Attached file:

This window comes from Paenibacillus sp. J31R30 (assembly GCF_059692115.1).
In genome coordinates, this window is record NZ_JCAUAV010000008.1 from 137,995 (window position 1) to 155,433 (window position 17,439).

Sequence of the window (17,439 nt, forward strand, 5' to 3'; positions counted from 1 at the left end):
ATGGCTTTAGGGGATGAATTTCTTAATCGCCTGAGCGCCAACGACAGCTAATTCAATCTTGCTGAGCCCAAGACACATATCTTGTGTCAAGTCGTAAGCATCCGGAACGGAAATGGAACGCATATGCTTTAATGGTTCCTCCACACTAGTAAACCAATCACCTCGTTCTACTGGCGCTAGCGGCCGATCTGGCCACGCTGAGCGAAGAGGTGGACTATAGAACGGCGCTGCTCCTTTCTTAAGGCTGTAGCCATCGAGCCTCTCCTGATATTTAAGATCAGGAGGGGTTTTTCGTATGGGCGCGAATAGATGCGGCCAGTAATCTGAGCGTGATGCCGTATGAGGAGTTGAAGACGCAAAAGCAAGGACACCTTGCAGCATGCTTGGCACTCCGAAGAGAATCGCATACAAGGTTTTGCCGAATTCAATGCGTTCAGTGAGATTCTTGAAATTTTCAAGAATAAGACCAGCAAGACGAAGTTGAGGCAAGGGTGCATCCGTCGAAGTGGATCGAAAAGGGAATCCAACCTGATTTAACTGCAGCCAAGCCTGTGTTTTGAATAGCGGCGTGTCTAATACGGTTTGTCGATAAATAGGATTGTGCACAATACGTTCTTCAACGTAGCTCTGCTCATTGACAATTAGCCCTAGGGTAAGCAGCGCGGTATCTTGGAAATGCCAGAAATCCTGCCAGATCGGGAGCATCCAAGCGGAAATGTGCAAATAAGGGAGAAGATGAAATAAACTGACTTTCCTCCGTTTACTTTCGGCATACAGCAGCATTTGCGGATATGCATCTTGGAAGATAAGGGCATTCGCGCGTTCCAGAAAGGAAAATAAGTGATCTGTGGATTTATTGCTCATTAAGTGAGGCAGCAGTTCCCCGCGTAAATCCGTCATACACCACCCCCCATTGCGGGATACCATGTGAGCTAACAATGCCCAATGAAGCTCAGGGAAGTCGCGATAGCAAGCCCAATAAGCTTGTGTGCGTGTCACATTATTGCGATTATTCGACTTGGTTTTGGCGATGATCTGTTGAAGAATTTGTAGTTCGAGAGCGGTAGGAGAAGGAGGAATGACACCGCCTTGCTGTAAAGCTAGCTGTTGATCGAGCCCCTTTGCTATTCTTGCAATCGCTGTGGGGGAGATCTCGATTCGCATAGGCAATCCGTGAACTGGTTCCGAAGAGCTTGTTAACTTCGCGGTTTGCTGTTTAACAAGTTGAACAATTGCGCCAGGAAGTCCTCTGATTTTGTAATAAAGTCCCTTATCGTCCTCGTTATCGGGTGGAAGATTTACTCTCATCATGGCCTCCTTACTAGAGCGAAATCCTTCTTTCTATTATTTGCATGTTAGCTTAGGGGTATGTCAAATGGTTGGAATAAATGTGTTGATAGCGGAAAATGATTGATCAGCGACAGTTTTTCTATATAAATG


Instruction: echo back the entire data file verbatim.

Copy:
This window comes from Paenibacillus sp. J31R30 (assembly GCF_059692115.1).
In genome coordinates, this window is record NZ_JCAUAV010000008.1 from 137,995 (window position 1) to 155,433 (window position 17,439).

Sequence of the window (17,439 nt, forward strand, 5' to 3'; positions counted from 1 at the left end):
ATGGCTTTAGGGGATGAATTTCTTAATCGCCTGAGCGCCAACGACAGCTAATTCAATCTTGCTGAGCCCAAGACACATATCTTGTGTCAAGTCGTAAGCATCCGGAACGGAAATGGAACGCATATGCTTTAATGGTTCCTCCACACTAGTAAACCAATCACCTCGTTCTACTGGCGCTAGCGGCCGATCTGGCCACGCTGAGCGAAGAGGTGGACTATAGAACGGCGCTGCTCCTTTCTTAAGGCTGTAGCCATCGAGCCTCTCCTGATATTTAAGATCAGGAGGGGTTTTTCGTATGGGCGCGAATAGATGCGGCCAGTAATCTGAGCGTGATGCCGTATGAGGAGTTGAAGACGCAAAAGCAAGGACACCTTGCAGCATGCTTGGCACTCCGAAGAGAATCGCATACAAGGTTTTGCCGAATTCAATGCGTTCAGTGAGATTCTTGAAATTTTCAAGAATAAGACCAGCAAGACGAAGTTGAGGCAAGGGTGCATCCGTCGAAGTGGATCGAAAAGGGAATCCAACCTGATTTAACTGCAGCCAAGCCTGTGTTTTGAATAGCGGCGTGTCTAATACGGTTTGTCGATAAATAGGATTGTGCACAATACGTTCTTCAACGTAGCTCTGCTCATTGACAATTAGCCCTAGGGTAAGCAGCGCGGTATCTTGGAAATGCCAGAAATCCTGCCAGATCGGGAGCATCCAAGCGGAAATGTGCAAATAAGGGAGAAGATGAAATAAACTGACTTTCCTCCGTTTACTTTCGGCATACAGCAGCATTTGCGGATATGCATCTTGGAAGATAAGGGCATTCGCGCGTTCCAGAAAGGAAAATAAGTGATCTGTGGATTTATTGCTCATTAAGTGAGGCAGCAGTTCCCCGCGTAAATCCGTCATACACCACCCCCCATTGCGGGATACCATGTGAGCTAACAATGCCCAATGAAGCTCAGGGAAGTCGCGATAGCAAGCCCAATAAGCTTGTGTGCGTGTCACATTATTGCGATTATTCGACTTGGTTTTGGCGATGATCTGTTGAAGAATTTGTAGTTCGAGAGCGGTAGGAGAAGGAGGAATGACACCGCCTTGCTGTAAAGCTAGCTGTTGATCGAGCCCCTTTGCTATTCTTGCAATCGCTGTGGGGGAGATCTCGATTCGCATAGGCAATCCGTGAACTGGTTCCGAAGAGCTTGTTAACTTCGCGGTTTGCTGTTTAACAAGTTGAACAATTGCGCCAGGAAGTCCTCTGATTTTGTAATAAAGTCCCTTATCGTCCTCGTTATCGGGTGGAAGATTTACTCTCATCATGGCCTCCTTACTAGAGCGAAATCCTTCTTTCTATTATTTGCATGTTAGCTTAGGGGTATGTCAAATGGTTGGAATAAATGTGTTGATAGCGGAAAATGATTGATCAGCGACAGTTTTTCTATATAAATG